The past couple of weeks have been exciting — and overwhelming — as we learn about the stem cell mobilization, collection and transplant process which takes place this month. There is a lot of information to take in, people to learn from, questions to ask, countless medications to take, tests to undergo, aggressive chemotherapy to mobilize the cells, neupogen injections to stimulate stem cells, the Quinton and Hickman lines to be surgically inserted into my neck and chest, respectively, etc. etc.
It is a lot to digest and it all started on Monday! I went to the hospital feeling quite nervous and discouraged about the aggressive chemotherapy that they would administer and the side effects from it (I was warned that it would not be pretty — I would be quite sick for two or three days). I asked for a bed (instead of a chair) and if my favorite nurse, Manny, was available to look after me. As we gingerly made our way to Orange Pod, No. 23, we passed occupied chemo rooms – alas, no bed :-( However, as we rounded the corner, we were greeted with a familiar ray of sunshine: Manny!
As soon as Manny saw us, he opened his arms to give Nagib, Sabrina and me a giant bear hug. He told us how excited he was that I was starting the stem cell process to get back to full strength, how lucky I was to be selected for the stem cell transplant (because not everyone is, depending on the severity of their condition) and how today was the first day of the rest of my life. Suddenly, my paradigm shifted and I went from being overwhelmed to being ecstatic.
It took an incredible nurse to offer a different perspective and show me an alternate way of looking at this situation. While it was a long day at the hospital, Manny provided phenomenal, extraordinary care, while making us laugh with his stories and funny quips!
He also gave me a beautiful, silver bracelet that said, “Once you CHOOSE HOPE, anything is possible”. Curiously, I had been reflecting on the word “hope” for a few days and had discovered something profound. As we go through life, there are many challenges for each one of us. There may be challenges at work and in relationships. There may be questions about life and spirituality. There may be concerns about family and children. Health issues can take up a lot of our time and effort.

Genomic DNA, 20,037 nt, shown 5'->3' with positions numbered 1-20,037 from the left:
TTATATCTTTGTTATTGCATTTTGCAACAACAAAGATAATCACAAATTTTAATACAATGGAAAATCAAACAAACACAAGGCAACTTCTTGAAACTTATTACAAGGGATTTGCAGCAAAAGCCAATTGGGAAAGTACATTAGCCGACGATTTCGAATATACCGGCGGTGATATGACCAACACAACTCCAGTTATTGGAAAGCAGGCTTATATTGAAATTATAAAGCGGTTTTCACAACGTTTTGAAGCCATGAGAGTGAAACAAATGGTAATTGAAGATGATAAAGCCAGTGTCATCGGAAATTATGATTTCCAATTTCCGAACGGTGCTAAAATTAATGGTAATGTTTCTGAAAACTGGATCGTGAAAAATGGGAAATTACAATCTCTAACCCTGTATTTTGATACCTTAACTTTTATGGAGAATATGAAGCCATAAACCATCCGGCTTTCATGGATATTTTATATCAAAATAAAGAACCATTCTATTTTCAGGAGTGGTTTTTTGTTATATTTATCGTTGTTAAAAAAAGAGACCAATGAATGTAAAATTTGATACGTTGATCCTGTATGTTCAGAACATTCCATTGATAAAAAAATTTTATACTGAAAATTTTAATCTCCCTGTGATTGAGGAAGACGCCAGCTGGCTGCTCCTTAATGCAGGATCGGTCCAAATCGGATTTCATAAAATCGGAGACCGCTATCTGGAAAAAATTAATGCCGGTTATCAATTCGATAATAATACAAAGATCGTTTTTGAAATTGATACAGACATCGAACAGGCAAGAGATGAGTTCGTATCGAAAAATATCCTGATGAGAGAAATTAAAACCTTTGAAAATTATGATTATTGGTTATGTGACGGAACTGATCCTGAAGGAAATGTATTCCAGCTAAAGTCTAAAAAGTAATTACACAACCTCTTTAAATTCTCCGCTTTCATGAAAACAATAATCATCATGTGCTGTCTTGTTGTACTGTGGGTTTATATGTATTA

We each find different ways to deal with these challenges. It could be having a positive attitude, finding opportunities in difficult situations, turning to prayer, talking to a friend to get another perspective, working through the issue at hand, making choices about where to spend our money and energy, making decisions – good or bad. For me, the key that holds it all together is HOPE.
When there is hope — even a glimmer of it, the human condition finds a way to look for answers to problems. When there is hope, there is a sense of optimism and resourcefulness. When there is hope, it opens us to make choices and decisions. In the absence of hope, there is nothing to look forward to and giving up — and giving in — becomes the natural order of the day. I have experienced this a couple of times in my journey with cancer. So I start each morning, giving thanks for the gift of another day and consciously vow to never give up hope. Realistically, things will turn out according to God’s will.
For me, choosing hope significantly increases one’s chances of success and happiness. So, thank you, Manny!
Update: April 6, 2016:
The phrase “Once you choose hope, anything is possible” is credited to the Man of Steel himself, Christopher Reeve (aka Superman).
I have co-opted it to “When You Choose Hope, Anything is Possible” because, as I have found out, you may need to choose hope over despair more than once in your lifetime.